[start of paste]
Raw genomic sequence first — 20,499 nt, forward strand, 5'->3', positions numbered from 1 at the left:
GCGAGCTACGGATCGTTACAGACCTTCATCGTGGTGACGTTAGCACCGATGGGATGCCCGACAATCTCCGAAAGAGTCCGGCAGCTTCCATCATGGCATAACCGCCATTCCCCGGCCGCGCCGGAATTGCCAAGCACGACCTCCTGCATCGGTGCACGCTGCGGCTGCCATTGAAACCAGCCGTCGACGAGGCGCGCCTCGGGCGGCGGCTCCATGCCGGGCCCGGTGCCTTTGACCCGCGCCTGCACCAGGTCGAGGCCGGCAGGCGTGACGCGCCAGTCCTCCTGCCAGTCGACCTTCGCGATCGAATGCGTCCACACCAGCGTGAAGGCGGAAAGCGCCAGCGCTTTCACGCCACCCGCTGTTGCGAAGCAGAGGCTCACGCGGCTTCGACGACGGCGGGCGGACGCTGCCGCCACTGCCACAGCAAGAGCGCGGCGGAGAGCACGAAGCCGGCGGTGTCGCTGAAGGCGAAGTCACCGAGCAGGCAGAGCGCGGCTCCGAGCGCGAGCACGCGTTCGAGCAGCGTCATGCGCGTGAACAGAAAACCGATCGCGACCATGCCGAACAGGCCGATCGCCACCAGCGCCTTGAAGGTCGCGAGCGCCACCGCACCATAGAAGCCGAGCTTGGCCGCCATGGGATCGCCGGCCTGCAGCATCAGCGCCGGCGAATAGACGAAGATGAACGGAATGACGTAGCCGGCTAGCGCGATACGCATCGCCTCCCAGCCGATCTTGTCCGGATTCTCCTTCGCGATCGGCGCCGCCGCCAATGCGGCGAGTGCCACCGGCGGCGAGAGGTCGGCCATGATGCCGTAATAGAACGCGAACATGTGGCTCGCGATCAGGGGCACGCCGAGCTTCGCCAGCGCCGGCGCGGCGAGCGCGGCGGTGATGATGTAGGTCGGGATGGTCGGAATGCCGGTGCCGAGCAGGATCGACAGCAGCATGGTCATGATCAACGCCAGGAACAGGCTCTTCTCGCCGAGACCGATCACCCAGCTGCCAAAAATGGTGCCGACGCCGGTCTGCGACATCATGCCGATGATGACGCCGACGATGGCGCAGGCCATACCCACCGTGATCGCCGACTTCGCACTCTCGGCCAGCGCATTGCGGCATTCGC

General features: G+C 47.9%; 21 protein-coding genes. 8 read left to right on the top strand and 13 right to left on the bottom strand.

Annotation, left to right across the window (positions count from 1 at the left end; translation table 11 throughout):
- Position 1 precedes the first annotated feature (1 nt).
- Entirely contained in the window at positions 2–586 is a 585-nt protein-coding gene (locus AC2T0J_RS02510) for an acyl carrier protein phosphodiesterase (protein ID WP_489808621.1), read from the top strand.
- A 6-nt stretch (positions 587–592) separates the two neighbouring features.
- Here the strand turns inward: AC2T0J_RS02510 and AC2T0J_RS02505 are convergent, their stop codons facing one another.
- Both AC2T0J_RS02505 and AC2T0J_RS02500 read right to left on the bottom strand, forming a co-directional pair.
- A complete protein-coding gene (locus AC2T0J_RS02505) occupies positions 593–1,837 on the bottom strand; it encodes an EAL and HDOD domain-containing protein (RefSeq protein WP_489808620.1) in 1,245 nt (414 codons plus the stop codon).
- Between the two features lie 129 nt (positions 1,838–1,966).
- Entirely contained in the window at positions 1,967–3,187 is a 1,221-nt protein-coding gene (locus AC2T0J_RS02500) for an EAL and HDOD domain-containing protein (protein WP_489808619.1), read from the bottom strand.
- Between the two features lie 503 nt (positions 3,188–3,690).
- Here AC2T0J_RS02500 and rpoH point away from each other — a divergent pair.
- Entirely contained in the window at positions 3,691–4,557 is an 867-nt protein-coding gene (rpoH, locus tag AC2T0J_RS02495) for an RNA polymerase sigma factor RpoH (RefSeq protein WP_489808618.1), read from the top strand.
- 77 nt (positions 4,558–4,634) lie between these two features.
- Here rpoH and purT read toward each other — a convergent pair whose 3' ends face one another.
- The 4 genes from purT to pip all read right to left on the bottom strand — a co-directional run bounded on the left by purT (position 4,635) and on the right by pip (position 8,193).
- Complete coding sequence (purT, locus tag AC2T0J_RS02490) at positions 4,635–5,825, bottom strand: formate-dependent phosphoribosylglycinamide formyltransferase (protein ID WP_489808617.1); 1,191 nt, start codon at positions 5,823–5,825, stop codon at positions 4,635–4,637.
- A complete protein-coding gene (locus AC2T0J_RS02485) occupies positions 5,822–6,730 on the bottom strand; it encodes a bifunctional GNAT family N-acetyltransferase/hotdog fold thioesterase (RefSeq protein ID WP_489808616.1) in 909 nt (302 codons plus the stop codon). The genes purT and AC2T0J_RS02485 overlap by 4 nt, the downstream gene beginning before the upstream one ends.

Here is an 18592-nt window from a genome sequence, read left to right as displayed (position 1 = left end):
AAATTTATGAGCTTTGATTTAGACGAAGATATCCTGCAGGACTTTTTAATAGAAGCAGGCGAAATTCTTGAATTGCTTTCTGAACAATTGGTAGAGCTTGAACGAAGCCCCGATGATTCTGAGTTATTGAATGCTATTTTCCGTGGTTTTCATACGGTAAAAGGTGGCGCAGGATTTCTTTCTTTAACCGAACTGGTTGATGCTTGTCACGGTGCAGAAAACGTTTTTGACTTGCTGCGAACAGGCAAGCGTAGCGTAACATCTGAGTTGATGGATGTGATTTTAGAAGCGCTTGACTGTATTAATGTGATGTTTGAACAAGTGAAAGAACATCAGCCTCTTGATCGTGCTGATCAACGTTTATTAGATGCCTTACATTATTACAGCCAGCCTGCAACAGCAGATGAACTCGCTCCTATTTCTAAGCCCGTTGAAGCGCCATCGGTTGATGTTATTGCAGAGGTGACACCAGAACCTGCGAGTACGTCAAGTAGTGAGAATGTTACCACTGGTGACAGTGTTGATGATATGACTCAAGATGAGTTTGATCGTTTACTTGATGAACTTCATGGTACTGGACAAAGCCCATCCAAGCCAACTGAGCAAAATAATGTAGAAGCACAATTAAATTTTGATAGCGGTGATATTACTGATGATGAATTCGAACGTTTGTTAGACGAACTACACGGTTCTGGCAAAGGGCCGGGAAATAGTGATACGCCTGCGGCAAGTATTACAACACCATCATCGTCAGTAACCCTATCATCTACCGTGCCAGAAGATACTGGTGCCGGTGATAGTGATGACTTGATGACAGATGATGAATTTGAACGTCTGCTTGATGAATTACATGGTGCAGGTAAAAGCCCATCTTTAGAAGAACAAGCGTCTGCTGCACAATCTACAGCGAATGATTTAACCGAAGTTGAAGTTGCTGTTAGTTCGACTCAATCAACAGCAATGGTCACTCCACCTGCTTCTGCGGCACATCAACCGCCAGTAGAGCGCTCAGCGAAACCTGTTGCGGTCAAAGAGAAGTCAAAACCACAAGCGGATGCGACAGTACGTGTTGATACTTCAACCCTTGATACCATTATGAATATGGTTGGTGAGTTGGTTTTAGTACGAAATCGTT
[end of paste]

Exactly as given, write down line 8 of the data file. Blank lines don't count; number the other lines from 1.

- Here the strand turns inward: AC2T0J_RS02510 and AC2T0J_RS02505 are convergent, their stop codons facing one another.